On aver­age, a body­builder spends 1–2 hours a day in the gym and has anoth­er 22–23 hours left in a day. Mus­cle growth at this time depends entire­ly on what foods and dish­es the ath­lete con­sumes.

What you need to eat so that the mus­cles increase in vol­ume, and the fats are not stored in reserve? Tells Med­AboutMe.

Tip 1: Eat real food

Amer­i­can writer, pub­li­cist, healthy eat­ing activist Michael Pol­lan advis­es “do not eat any­thing that your grand­moth­er would not rec­og­nize as food.” And that makes sense!

Processed foods, canned food, and prepack­aged meals are nutri­ent-poor but full of harm­ful addi­tives. While “real” foods (whole grains, eggs, fish and meat, nuts, fruits and veg­eta­bles) con­tain many nutri­ents that pro­vide a sta­ble sup­ply of amino acids and glu­cose to the mus­cles, and there­fore stim­u­late their increase.

Tip 2: Keep a food diary

Tip 2: Keep a food diary

The only way to know for sure if you’re get­ting enough pro­tein, fat, car­bo­hy­drates, fiber, and calo­ries is to keep track of them. If a notepad and pen are not for you, you can rely on an elec­tron­ic appli­ca­tion in which you just need to enter the type and amount of food you eat, and it will cal­cu­late every­thing for you.

Accord­ing to a 2012 study pub­lished in Euro­pean Jour­nal of Sport Sci­ence, more calo­ries does not mean bet­ter, since the ath­lete’s body has a speed lim­it for new mus­cles. If you con­stant­ly touch with calo­ries, they will go to the “fat depot”. To find out what num­ber of calo­ries is ide­al for you, a sports phys­i­ol­o­gist, nutri­tion­ist Lyle Mac­Don­ald advis­es mul­ti­ply­ing your weight, expressed in pounds, by 15 and adding 200–400 calo­ries to the result­ing val­ue. This will be the opti­mal dai­ly calo­rie con­tent for you.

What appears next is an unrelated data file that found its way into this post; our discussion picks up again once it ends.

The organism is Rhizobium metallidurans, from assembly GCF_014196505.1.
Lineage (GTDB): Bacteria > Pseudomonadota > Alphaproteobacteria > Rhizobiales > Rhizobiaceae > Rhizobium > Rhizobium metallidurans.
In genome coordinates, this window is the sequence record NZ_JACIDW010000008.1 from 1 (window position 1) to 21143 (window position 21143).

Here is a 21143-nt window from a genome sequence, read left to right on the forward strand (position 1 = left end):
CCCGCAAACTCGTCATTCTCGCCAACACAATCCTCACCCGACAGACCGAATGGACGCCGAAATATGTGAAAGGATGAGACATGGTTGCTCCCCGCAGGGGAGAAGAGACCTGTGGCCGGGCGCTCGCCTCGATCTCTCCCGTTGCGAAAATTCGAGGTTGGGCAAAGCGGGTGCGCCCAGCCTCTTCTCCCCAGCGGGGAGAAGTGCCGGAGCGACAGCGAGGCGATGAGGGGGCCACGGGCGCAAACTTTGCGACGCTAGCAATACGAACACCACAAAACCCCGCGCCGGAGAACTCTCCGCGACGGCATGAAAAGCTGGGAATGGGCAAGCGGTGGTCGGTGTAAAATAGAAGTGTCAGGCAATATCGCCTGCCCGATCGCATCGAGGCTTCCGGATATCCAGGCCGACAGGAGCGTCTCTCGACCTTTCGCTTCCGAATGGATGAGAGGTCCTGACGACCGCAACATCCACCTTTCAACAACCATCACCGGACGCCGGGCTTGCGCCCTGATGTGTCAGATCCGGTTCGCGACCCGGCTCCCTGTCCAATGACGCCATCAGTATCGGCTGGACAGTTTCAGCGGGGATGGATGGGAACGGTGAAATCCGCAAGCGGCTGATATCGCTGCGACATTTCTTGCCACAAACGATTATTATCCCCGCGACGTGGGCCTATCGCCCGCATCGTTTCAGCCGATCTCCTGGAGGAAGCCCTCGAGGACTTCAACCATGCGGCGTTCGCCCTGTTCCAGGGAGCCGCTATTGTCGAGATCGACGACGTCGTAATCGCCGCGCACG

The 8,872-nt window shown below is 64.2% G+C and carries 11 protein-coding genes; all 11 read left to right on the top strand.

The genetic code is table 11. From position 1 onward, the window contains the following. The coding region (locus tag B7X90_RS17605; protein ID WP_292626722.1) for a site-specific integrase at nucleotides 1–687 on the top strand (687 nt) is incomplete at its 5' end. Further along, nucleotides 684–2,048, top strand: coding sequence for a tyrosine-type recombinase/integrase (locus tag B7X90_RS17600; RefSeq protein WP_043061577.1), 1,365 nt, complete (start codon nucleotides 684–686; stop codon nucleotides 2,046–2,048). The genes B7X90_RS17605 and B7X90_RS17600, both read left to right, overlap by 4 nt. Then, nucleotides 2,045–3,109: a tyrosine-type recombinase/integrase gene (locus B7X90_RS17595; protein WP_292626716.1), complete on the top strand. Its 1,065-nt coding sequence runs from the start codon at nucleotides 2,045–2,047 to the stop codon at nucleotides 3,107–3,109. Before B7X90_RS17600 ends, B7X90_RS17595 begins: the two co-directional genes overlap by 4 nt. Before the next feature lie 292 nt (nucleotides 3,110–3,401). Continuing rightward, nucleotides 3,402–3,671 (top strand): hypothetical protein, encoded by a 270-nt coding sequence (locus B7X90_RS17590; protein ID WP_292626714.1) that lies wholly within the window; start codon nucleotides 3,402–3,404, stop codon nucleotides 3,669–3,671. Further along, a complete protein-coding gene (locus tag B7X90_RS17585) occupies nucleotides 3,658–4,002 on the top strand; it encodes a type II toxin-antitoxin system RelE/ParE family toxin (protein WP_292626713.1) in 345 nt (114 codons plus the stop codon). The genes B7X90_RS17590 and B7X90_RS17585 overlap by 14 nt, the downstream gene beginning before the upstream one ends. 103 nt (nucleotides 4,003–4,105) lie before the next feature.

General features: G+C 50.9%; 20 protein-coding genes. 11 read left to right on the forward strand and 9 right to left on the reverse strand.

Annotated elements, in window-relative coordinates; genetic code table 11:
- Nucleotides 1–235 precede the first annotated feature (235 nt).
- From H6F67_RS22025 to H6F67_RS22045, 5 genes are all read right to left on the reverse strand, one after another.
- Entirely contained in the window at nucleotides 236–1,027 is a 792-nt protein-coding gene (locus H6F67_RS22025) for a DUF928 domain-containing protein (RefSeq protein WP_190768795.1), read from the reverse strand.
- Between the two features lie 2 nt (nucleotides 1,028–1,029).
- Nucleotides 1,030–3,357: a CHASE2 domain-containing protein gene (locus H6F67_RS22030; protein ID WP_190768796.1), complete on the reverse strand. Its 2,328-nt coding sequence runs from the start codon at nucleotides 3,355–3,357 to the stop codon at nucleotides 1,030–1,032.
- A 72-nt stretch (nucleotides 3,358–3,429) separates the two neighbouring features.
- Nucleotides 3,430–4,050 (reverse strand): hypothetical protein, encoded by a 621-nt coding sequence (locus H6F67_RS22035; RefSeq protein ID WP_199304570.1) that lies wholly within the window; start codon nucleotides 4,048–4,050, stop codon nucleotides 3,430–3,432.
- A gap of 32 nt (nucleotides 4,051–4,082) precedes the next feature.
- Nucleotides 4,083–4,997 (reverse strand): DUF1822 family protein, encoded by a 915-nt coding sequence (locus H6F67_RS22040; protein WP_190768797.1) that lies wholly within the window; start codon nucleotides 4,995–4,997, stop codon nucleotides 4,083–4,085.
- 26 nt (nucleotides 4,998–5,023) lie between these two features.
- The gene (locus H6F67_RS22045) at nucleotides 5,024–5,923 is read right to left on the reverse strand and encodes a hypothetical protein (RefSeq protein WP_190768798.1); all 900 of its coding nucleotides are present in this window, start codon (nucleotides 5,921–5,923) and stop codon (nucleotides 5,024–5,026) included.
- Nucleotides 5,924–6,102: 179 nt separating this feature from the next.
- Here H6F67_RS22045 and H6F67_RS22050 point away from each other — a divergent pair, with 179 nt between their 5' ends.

If you are a begin­ner, add more calo­ries, and if you are an advanced ath­lete, add less, since begin­ner fit­ness ath­letes have more mus­cle build­ing poten­tial.

Tip 3: Eat every three hours

“If you don’t eat often enough, you lim­it your mus­cle build­ing rate,” says nutri­tion pro­fes­sor Vir­ginia Tech Uni­ver­si­ty Michael Hous­ton.

Divide your dai­ly calo­rie intake into six meals. And make sure that with each meal, the body received about 20 grams of pro­tein.

Tip 4: Choose Quality Protein

There is an opin­ion that the best source of pro­tein for a body­builder is game. Deer meat, elk and oth­er options, in addi­tion to an excel­lent ratio of pro­teins and fats, con­tain omega‑3 fat­ty acids, which are nec­es­sary for mus­cle growth and fat burn­ing. How­ev­er, oth­er lean meats are also ben­e­fi­cial.

Shared 2018 study Jour­nal of Sports Med­i­cine, shows that a pro­tein intake of 0.73–1 g per pound of body weight is opti­mal for mus­cle growth.

Tip 5: Count Fats and Carbs

Tip 5: Count Fats and Carbs

An ath­lete whose goal is to build mus­cle mass requires a suf­fi­cient amount of car­bo­hy­drates for good per­for­mance and train­ing effi­cien­cy. The amount of fat in the diet is also impor­tant, since the hor­mon­al back­ground of the ath­lete and the gen­er­al state of health depend on them.

About half of your calo­ries should come from car­bo­hy­drates, anoth­er 20% from healthy fats, and the remain­ing 30% from pro­tein. These are the norms of BJU for healthy peo­ple. But you can make cal­cu­la­tions and cal­cu­late the ide­al pro­por­tions just for you.